Armin Laschet gives up a first post: In NRW, a new prime minister is apparently to be elected quickly. The state CDU has already found the successor.
Update from September 28, 11:15 a.m .: According to initial media information, the CDU is said to have found a successor to Prime Minister Armin Laschet in North Rhine-Westphalia (see first report). The Christian Democrats themselves indirectly denied the agreement on Tuesday morning. “The timetable for the content and personnel realignment is ready: At the state party conference on October 23, 2021 in Bielefeld, we will elect a new state executive,” said the North Rhine-Westphalian CDU general Josef Hovenjürgen. It should be clear, however, that Laschet in North Rhine-Westphalia will retreat within a month.
It seems possible, however, that an alleged quick agreement could cause displeasure, especially within the party. “I think it’s wrong to break a vote for the top candidate over the knee,” said the NRW interior minister and Laschet confidante Herbert Reul Cologne city indicator. The whole party must stand behind a common solution. If a Laschet successor is hastily proclaimed, opposing candidates at the state party conference in October are to be feared.
In any case, the loud applies Handelsblatt Laschet’s successor Hendrik Wüst has already been designated as the favorite in the race for the Düsseldorf State Chancellery. It is true that Reul and Ina Schnarrenbach, Minister of Construction, are said to have ambitions – but neither of them have a state parliament mandate, which is necessary for the post of prime minister in North Rhine-Westphalia. However, the WDR reported on two other conceivable scenarios. So either CDU parliamentary group leader Bodo Löttgen could develop an interest in the office. Or Laschet Vice Joachim Stamp (FDP) would take over until the state election if the CDU could not come to an agreement. With this, however, the Christian Democrats would be giving away the incumbent bonus.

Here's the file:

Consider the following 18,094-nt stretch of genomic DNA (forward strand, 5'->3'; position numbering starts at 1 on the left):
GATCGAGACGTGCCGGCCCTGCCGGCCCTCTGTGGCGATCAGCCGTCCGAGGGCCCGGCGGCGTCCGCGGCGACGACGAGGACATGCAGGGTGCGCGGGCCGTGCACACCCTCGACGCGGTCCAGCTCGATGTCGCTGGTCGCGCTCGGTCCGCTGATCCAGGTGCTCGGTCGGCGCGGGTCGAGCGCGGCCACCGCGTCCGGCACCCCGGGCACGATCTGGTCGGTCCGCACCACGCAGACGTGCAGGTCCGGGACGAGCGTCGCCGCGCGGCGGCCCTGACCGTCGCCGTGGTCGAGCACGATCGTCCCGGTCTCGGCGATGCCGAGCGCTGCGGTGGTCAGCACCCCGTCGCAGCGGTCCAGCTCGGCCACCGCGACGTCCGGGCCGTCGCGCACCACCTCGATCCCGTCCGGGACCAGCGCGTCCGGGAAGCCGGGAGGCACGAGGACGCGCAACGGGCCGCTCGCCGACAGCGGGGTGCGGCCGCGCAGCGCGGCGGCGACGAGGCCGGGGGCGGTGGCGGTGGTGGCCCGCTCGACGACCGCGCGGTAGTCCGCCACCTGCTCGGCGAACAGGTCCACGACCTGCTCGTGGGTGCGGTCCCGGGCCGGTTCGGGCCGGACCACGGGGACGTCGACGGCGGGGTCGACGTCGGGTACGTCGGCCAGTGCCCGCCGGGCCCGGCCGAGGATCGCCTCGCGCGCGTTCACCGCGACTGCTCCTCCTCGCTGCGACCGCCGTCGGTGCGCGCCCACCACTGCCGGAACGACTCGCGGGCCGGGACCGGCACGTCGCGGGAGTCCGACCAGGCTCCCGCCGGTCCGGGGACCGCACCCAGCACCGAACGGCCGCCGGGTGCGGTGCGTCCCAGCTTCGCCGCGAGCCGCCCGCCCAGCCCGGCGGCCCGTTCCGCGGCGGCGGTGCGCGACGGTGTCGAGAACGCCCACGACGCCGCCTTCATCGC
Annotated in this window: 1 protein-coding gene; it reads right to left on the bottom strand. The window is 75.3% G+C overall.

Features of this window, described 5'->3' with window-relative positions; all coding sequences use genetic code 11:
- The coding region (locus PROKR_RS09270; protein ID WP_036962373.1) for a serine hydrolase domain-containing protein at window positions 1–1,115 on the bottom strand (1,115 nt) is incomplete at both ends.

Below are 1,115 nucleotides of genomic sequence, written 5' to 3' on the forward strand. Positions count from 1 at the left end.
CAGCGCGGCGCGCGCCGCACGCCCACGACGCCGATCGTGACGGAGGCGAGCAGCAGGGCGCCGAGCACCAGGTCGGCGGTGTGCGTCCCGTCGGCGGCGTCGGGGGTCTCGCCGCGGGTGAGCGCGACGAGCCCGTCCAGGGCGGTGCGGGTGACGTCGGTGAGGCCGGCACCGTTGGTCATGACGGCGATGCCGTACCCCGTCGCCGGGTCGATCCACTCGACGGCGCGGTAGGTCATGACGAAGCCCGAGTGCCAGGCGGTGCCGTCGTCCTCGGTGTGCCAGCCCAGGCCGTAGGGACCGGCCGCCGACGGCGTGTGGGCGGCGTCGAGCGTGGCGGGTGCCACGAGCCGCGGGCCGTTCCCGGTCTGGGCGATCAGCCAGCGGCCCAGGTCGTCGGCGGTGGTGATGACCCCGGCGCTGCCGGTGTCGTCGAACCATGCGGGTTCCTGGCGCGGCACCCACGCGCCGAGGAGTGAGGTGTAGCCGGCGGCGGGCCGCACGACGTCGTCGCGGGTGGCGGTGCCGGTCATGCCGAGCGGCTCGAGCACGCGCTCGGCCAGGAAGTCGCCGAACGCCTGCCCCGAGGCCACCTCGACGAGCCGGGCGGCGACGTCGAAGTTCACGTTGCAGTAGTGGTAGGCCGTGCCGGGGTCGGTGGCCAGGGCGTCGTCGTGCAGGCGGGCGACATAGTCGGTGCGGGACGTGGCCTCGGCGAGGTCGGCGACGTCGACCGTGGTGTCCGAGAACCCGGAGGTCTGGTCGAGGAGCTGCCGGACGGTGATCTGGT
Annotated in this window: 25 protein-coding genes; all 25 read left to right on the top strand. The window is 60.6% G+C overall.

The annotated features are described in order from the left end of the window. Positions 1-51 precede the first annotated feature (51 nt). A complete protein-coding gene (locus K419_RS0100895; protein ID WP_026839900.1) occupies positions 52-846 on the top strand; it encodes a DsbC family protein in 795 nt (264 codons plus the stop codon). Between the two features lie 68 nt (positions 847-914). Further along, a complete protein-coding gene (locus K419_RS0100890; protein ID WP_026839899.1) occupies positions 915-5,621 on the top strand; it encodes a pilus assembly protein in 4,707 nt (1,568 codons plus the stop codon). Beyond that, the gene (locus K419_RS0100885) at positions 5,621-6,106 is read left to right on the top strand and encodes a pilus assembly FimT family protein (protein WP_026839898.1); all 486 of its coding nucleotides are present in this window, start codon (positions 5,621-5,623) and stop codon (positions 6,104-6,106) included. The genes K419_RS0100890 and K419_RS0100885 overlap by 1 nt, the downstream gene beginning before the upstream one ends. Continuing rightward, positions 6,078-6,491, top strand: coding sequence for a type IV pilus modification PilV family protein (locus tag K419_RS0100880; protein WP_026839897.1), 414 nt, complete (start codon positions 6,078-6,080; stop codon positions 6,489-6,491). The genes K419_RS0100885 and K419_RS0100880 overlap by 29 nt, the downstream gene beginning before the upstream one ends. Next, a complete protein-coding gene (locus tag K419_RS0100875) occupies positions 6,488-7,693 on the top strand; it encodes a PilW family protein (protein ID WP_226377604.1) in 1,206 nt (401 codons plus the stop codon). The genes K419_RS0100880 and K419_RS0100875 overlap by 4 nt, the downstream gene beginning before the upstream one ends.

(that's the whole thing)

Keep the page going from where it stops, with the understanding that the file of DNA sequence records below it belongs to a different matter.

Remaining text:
Armin Laschet: CDU boss gives up Prime Minister’s office in North Rhine-Westphalia – now it should go quickly
First report: Düsseldorf – Armin Laschet * will apparently quickly give up the post as Prime Minister of North Rhine-Westphalia: Transport Minister Hendrik Wüst should be his successor, like that Handelsblatt citing participants at a meeting of the CDU state executive reported. The group was unanimous on this issue “as it is seldom elsewhere”.
Laschet himself had also traveled to Düsseldorf for the appointment. The CDU boss, who was badly hit after the Bundestag election debacle, supported both the decision for Wüst and plans for a quick change. Apparently Laschet wants to initiate the process himself on the weekend – or “moderate” it, as the report says.
However, there is still no official confirmation of the agreement on Wüst. The WDR reported on Monday evening of “fierce discussions” in the CDU group. The general secretary of the NRW Christian Democrats, Josef Hovenjürgen, said in the evening that Laschet would “hold the necessary talks this week and next” with representatives of the party and parliamentary group. There should be a “personnel proposal” well before the state party conference on October 23.
CDU: Laschet should hand over to Wüst in North Rhine-Westphalia – worries about downward spiral in the West too
Wüst named this as the date for a free choice as the new head of government in Germany’s most populous state Handelsblatt called October 26th. The new Bundestag must also be constituted by that day. In North Rhine-Westphalia, elections will take place in May 2022. There are concerns in the state CDU that they will also be drawn into a downward spiral.
In the Bund, the Christian Democrats had their worst result of all time on Sunday. For Laschet, meanwhile, the next delicate date is on Tuesday: The newly constituted Union parliamentary group elects its chairman. Laschet seemed to want to keep a move to the office open, at least in the medium term – but whether that will work is unclear. (fn) *Merkur.de is an offer from IPPEN.MEDIA.
List of rubric lists: © Michael Kappeler / dpa